Paired EQ-5D-3L–EQ-5D-5L (3L–5L) Descriptive Data
A large multinational dataset that included paired descriptive 3L and 5L data for eight patient groups and a student cohort was used [15, 24]. These data were obtained with the standard 3L and 5L versions for self-report use in adults, describing health on the dimensions of mobility, self-care, usual activities, pain/discomfort and anxiety/depression. The 3L version applied the level descriptors (or labels) ‘no problems’, ‘some/moderate problems’ and ‘extreme problems/unable to’, and the 5L version used ‘no problems’, ‘slight problems’, ‘moderate problems’, ‘severe problems’ and ‘extreme problems/unable to’. For mobility, the most severe response option was changed from ‘confined to bed’ for 3L to ‘unable to walk about’ for 5L. The 3L classification describes 243 unique health states (or health profiles) that are often reported as vectors ranging from 11111 (full health) to 33333 (worst health), whereas the 5L defines 3125 unique health states, with 55555 as the worst health state.
Paper-and-pencil versions of the questionnaires were used in all countries except in England where data collection took place online. Since there were many condition-specific subgroups with small sample sizes, it was decided to combine related patient groups, resulting in nine main condition groups. Only respondents who completed both the 3L and 5LFootnote 1 without any missing responses were included in the analyses (a 3L–5L comparison of missing values is reported elsewhere ). It was assumed that within a specific condition group country differences were not important so that descriptive data could be pooled.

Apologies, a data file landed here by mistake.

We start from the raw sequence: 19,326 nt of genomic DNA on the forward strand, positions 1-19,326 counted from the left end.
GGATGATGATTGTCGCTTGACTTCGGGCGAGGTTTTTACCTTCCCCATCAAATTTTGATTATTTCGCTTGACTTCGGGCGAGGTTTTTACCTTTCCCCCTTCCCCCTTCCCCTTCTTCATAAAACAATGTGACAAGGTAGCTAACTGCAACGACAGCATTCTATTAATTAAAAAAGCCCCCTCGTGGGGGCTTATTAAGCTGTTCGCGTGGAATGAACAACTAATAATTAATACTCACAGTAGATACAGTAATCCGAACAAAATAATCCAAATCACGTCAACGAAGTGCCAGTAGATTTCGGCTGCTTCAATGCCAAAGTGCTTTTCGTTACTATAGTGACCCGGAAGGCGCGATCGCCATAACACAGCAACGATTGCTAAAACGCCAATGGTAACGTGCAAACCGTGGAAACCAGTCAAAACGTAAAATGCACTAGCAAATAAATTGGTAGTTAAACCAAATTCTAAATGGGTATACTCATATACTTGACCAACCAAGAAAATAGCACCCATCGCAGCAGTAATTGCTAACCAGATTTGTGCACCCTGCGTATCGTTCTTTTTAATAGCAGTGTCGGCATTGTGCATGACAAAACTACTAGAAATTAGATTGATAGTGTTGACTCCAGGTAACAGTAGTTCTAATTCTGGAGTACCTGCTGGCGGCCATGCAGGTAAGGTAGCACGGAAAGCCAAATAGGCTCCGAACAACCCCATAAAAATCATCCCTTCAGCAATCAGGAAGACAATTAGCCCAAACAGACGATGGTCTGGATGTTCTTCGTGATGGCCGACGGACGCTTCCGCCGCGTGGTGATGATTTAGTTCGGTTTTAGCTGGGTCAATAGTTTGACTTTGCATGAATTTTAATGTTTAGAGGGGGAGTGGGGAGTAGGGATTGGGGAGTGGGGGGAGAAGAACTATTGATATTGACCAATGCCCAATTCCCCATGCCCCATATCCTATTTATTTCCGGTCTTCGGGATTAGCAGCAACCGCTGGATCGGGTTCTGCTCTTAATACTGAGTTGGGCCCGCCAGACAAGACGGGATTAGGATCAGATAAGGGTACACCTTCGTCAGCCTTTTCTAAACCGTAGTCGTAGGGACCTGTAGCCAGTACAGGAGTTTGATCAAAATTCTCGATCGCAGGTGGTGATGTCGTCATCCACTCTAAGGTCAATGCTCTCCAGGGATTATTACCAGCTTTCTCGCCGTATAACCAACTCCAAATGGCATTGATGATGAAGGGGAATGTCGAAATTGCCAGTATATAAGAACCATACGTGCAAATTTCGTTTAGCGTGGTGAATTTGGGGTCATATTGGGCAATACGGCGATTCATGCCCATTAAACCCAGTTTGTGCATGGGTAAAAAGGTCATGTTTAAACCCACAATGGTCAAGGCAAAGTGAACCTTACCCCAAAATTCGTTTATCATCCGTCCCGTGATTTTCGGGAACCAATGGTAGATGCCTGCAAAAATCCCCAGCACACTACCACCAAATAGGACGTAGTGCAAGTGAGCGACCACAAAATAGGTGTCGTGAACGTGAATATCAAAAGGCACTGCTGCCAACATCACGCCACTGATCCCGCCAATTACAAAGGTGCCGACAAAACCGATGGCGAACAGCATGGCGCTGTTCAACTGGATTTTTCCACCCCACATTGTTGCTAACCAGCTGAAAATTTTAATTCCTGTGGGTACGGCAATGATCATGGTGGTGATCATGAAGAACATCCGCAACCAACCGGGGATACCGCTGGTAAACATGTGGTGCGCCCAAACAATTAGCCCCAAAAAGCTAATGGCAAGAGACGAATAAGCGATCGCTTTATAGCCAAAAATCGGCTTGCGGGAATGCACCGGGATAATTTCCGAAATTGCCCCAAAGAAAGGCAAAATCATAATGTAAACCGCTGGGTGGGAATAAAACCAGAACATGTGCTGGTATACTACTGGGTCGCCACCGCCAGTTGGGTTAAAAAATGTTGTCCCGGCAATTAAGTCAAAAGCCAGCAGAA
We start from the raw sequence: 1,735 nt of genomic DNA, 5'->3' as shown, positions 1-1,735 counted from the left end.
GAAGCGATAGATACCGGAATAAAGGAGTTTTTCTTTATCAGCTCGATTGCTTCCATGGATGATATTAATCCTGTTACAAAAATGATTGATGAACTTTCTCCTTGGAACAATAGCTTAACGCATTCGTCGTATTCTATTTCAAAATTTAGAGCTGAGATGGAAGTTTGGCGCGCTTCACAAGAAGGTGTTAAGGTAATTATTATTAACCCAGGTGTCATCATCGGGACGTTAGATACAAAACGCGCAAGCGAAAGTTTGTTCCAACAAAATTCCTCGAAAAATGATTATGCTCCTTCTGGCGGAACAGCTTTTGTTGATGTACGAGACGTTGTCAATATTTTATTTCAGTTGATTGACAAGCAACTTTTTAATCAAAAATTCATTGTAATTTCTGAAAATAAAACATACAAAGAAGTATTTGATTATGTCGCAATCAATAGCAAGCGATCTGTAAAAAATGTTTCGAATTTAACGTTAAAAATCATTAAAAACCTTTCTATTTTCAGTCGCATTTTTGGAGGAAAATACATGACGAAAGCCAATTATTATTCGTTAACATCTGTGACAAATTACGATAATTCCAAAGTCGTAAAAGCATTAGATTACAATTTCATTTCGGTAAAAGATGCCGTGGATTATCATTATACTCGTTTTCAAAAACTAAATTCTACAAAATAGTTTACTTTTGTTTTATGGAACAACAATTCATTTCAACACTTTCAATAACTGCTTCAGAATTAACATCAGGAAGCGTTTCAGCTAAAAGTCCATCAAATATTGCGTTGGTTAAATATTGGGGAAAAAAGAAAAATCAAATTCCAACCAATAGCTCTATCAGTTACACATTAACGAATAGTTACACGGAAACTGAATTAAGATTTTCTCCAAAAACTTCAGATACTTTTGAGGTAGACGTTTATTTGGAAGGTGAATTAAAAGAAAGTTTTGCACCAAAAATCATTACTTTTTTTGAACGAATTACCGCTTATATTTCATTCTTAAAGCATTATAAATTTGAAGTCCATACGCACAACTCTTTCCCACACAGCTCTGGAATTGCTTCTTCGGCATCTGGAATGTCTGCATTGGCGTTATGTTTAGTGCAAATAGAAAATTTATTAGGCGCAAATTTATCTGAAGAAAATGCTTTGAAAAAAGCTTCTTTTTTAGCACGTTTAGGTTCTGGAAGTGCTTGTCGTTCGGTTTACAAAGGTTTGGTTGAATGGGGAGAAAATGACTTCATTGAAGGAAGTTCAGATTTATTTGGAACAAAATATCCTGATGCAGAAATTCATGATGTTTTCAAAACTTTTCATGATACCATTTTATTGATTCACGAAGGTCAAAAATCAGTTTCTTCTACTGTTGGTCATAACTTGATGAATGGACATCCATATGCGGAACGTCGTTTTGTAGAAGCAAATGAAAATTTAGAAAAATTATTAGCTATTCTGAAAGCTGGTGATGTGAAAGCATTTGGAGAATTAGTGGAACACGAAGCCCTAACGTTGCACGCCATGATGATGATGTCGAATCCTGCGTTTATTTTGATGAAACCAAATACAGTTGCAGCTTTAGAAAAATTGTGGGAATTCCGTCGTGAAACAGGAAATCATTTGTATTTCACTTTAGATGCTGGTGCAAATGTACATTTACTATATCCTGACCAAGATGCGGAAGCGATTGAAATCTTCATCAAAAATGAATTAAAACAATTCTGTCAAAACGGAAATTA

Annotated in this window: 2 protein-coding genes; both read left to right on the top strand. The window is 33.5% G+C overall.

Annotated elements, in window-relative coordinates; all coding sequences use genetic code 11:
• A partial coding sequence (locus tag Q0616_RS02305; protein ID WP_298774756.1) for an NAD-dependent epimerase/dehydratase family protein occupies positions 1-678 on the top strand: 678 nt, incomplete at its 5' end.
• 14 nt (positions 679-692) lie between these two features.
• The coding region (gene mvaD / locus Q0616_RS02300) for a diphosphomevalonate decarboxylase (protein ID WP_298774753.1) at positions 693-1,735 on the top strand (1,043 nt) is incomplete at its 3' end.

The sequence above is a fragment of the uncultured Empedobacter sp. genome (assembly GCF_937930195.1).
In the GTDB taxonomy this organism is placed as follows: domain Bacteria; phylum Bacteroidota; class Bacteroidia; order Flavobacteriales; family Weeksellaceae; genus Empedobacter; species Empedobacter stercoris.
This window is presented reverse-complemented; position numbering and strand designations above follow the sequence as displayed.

Paired 3L–5L Value Sets
At the time of this study there were seven countries with both 3L and 5L value sets available, namely Canada, China, England/UK (5L/3L, respectively), Japan, The Netherlands, South Korea and Spain [2, 25,26,27,28,29,30,31,32,33,34,35,36,37]. All EQ-5D value sets were obtained using representative samples of the general public, ensuring that they represented the societal perspective. A value set is a set of weights that can convert each health state into an index value on a scale anchored at 1 (referring to full health) and 0 (referring to a state as bad as being dead), allowing for negative values for health states considered to be worse than dead. Most 3L valuation studies followed similar protocols, although there were notable differences with regard to the sampling of respondents (affecting representation), sample size and health state design (varying from 17 to 101 valued health states) [38, 39]. All 3L valuation studies were performed with face-to-face interviews and paper-and-pencil methods except for Canada where a web survey was used. All 3L value sets were based on time trade-off (TTO) data. With the introduction of 5L a standardised valuation protocol was developed, the EQ-VT (EuroQol Valuation Technology Platform) . In addition to standardisation in terms of health state design, valuation methodology and a computer-assisted personal interview mode of administration, a strict protocol of interviewer training and quality control during the entirety of the data collection process was developed and implemented . Discrete choice experiment (DCE) methodology was introduced in the EQ-VT, along with composite TTO as the main valuation method. Since there is no standardised analytic protocol, some 5L value sets were based on hybrid models utilising both TTO and DCE data while others were based on TTO data only. After the initial valuation studies were performed using EQ-VT version 1.0 (Canada, China, England, The Netherlands, Spain) some data quality issues and interviewer effects were apparent and a cyclic quality control process was introduced in version 1.1, which led to a substantial improvement .